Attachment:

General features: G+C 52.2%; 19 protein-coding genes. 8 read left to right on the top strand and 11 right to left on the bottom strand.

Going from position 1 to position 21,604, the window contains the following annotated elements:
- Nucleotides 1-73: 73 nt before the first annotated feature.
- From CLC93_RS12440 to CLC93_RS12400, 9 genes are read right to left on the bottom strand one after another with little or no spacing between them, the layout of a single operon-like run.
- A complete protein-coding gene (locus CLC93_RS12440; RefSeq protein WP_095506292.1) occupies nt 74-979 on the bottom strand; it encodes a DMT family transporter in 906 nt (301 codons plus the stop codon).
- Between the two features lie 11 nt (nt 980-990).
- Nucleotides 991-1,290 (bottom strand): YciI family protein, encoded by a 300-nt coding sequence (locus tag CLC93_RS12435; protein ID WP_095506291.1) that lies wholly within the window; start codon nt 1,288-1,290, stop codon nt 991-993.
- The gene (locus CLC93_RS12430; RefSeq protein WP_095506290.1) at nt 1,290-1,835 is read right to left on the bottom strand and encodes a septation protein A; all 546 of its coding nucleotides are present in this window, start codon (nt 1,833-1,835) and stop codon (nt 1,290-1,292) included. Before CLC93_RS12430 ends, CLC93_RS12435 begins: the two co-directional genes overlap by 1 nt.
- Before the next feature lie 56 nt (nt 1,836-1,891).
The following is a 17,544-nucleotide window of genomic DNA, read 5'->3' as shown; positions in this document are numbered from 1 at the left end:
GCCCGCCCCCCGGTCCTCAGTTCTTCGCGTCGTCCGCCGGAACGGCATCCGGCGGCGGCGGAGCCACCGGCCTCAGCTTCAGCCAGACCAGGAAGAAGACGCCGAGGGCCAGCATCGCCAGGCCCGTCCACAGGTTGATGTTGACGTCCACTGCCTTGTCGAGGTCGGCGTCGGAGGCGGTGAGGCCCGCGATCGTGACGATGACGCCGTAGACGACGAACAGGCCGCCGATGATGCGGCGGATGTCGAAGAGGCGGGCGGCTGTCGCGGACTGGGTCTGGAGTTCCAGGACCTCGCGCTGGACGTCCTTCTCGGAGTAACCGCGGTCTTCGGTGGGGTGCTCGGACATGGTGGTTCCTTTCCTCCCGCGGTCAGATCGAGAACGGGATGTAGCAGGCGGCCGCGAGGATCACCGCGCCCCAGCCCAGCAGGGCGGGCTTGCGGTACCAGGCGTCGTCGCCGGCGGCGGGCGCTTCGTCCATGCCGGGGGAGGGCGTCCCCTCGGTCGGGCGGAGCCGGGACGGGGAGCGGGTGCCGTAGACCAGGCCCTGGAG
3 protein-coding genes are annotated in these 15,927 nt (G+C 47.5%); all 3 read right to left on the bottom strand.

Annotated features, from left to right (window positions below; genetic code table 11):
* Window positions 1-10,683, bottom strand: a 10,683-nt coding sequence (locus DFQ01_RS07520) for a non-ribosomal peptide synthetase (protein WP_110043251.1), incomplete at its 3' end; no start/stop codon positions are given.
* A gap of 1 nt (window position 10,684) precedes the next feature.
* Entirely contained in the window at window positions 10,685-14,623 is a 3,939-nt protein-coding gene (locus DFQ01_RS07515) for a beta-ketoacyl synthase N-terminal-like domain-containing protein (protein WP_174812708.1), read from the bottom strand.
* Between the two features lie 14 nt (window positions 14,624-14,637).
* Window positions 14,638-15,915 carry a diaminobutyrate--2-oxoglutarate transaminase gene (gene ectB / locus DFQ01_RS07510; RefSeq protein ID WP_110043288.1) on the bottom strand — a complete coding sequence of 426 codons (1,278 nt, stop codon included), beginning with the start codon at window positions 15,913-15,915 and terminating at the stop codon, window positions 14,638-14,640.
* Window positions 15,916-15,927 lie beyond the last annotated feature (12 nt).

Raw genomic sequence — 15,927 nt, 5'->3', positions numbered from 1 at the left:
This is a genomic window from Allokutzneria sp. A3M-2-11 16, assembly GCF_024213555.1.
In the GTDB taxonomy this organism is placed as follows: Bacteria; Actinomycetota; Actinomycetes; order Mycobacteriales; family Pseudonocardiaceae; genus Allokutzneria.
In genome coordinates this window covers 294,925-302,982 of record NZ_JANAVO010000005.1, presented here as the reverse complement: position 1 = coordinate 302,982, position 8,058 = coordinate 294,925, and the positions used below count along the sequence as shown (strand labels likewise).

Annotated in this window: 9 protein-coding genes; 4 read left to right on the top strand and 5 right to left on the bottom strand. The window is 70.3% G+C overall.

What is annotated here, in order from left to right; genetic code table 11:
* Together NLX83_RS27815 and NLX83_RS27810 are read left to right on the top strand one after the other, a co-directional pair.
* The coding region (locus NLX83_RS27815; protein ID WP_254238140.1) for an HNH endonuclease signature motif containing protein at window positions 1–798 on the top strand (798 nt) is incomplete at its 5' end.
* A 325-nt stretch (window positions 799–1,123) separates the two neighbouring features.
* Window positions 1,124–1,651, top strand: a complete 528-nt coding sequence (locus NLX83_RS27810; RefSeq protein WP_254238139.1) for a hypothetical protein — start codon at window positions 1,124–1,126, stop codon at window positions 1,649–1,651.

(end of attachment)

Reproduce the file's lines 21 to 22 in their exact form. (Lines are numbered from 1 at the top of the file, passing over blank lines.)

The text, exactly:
This is a genomic window from Allokutzneria sp. A3M-2-11 16, assembly GCF_024213555.1.
In the GTDB taxonomy this organism is placed as follows: Bacteria; Actinomycetota; Actinomycetes; order Mycobacteriales; family Pseudonocardiaceae; genus Allokutzneria.